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Ignored Independents: “Deogratias: A Tale of Rwanda”

Deogratias: A Tale of Rwanda Written and illustrated by J.P. Stassen Introduction written and story translated to English by Alexis Siegel :01 (First Second Books) Review by L’Indépendant Deogratias does what a piece of art, from any genre, is supposed to do: it brings about feelings you didn’t even know you had. Good literature should elicit a certain feeling unique [...]

Deogratias coverDeogratias: A Tale of Rwanda
Written and illustrated by J.P. Stassen
Introduction written and story translated to English by Alexis Siegel
:01 (First Second Books)

Review by L’Indépendant

Deogratias does what a piece of art, from any genre, is supposed to do: it brings about feelings you didn’t even know you had. Good literature should elicit a certain feeling unique from all others, and at the risk of sounding redundant and beating the point home, specific to that particular art piece. More…You may not be able to label that, you may not be able to even describe it in any words, but the feeling is that starting point. It’s hard to say that reading a weekly comic book or watching a weekly TV showor even reading the news every day will do that to you. You get numbed to it. But every once in a while, an event or a piece of art comes along shaking you to your core and reminding you the reasons why you enjoy art in the first place. For me, that was Deogratias.

I found it tucked there on the indie comic shelf, inconspicuous. It was a good thing I was browsing, looking for nothing, so that I could find this something with the subtitle “A Tale of Rwanda” on the jacket. I was sold. I’ve studied Rwanda backwards and forwards, trying to understand the 1994 genocide, and the history leading up to that, and the efforts in the country to cope with those 100 days.

J.P. Stassen writes a tale about his adoptive home of Rwanda that tells the story of one boy who lived through it. The boy ended up being forced to fall in with the Interhamwe (the genocidaires – extremists within the government and trained by the government leading up to 6 April 1994), and committing selfish acts while in that role (not mentioned, for fear of giving away plot points). He’s now wandering around Rwanda in his old haunts, manically seeking out Urwagwa (banana beer), and running into people from his past. They ask him if he still believes he’s a dog, and he has nightmares at night of this. The denouement – the revelation of just what he’s doing wandering around – ties all the question the reader has together completely, and really jars at your emotions.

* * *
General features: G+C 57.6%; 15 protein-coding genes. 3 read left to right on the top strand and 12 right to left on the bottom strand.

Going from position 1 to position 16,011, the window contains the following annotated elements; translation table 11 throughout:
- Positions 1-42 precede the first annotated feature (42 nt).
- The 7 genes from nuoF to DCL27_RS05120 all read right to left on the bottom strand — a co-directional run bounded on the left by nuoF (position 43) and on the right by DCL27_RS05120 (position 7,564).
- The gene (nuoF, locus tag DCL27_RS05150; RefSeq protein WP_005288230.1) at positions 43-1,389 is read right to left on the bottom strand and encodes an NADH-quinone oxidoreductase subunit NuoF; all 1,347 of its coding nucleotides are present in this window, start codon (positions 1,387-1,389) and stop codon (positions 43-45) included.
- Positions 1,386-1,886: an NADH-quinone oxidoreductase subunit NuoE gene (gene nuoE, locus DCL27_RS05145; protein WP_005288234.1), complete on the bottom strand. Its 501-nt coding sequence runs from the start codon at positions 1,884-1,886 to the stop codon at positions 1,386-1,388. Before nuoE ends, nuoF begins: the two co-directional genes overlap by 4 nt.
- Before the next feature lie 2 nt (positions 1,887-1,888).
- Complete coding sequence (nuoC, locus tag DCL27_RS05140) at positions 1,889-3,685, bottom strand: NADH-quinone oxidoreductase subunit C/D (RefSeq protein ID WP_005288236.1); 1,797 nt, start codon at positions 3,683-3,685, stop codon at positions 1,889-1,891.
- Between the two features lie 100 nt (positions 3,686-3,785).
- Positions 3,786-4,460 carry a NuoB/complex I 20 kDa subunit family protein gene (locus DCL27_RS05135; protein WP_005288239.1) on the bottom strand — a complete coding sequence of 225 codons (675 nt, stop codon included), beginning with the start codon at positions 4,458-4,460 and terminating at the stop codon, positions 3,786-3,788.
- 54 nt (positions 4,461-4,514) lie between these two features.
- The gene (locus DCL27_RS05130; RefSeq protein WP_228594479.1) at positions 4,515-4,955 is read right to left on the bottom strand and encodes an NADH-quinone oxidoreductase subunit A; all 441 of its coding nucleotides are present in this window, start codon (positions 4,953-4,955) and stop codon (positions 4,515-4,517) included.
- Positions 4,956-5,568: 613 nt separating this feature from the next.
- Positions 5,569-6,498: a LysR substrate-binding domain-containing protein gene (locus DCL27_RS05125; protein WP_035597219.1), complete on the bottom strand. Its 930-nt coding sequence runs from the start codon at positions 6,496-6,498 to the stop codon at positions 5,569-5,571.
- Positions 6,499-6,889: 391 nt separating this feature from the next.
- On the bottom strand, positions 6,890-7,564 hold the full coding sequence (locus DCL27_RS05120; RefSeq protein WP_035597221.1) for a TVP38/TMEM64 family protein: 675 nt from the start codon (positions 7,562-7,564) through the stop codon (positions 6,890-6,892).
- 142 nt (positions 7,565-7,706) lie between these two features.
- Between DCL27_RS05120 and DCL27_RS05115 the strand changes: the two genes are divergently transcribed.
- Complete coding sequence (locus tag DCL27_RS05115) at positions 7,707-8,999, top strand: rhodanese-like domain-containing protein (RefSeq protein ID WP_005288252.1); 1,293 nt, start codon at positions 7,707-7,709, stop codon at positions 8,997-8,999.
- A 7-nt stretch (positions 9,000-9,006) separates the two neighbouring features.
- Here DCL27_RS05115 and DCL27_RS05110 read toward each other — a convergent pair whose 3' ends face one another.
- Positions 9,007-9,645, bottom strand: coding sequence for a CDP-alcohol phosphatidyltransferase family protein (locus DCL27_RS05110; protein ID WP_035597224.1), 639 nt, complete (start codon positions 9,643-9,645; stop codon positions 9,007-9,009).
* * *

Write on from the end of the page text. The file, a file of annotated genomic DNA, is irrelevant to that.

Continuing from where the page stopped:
Mind you…before you read the story, there is something the introduction (while adequate in setting up a framework for understanding the characters in the story for the uninitiated) doesn’t tell the reader that is important for understanding dogs in Rwanda. Stassen does a beautiful job telling the reader it, but if the point can be missed by the reader if this book is not examined slowly. The Rwandan Patriotic Front, led by now-President Paul Kagame, shot all the dogs in Rwanda when they forced the genocidaires into Congo and stopped the genocide in 1994. Why? They were eating the bodies of the dead.

The story itself is shocking. Once the full plot is revealed, one feels almost disgusted to have read such a tale. That such a story could be created out of any reality is almost inconceivable, but there it is, and entirely plausible. But then it hits you – it was a genocide, the worst humans can do to one another. This story is nothing compared to that reality, but it transports you there. It’s beautiful. It does what Hotel Rwanda doesn’t do – it makes you want to visit the art again. Deogratias is a dog – he’s lost that much humanity because of the genocide.

Stassen’s art is incredible. The colors really bring the story to life. The characters are very expressive, and their depictions haunting. Stassen now lives in Rwanda, and it shows in his landscapes and in his depictions of the buildings there – as real as a New Yorker drawing the Empire State Building. What really comes through is that he must love living there on the whole, because it’s really attractive. He brings in all the things about Rwanda – the hills, the savannahs, the forests, the weather, the banana beer, the gorillas, the French, and the missionaries, and weaves them into the story seamlessly. The art really shows the change in Deogratias’ psyche pre-genocide to post-genocide, without being too obvious about it. Stassen’s depictions of Deogratias remind the reader why comics and graphic novels are a medium worth spending time on and why it’s unique – there are just some things film can’t do that can be done here.

Lastly, the jacket has a great design, and reflects the work and care and meticulousness that went into the story. This was not a work produced lightly, and to achieve any sort of deadline. It does, however, come at the best of times, as reminded in the introduction, and that is to remind us to pressure our leaders to live up to the promise of ‘never again’ when there is a genocide…the same promise we’re failing to keep currently in Darfur, Sudan, and in the refugee camps of eastern Chad.

This goes on the shelf right next to Maus I and II. Order it today, and check out what else First Second has to offer…looks promising.


Posted originally: 2006-06-05 01:49:40
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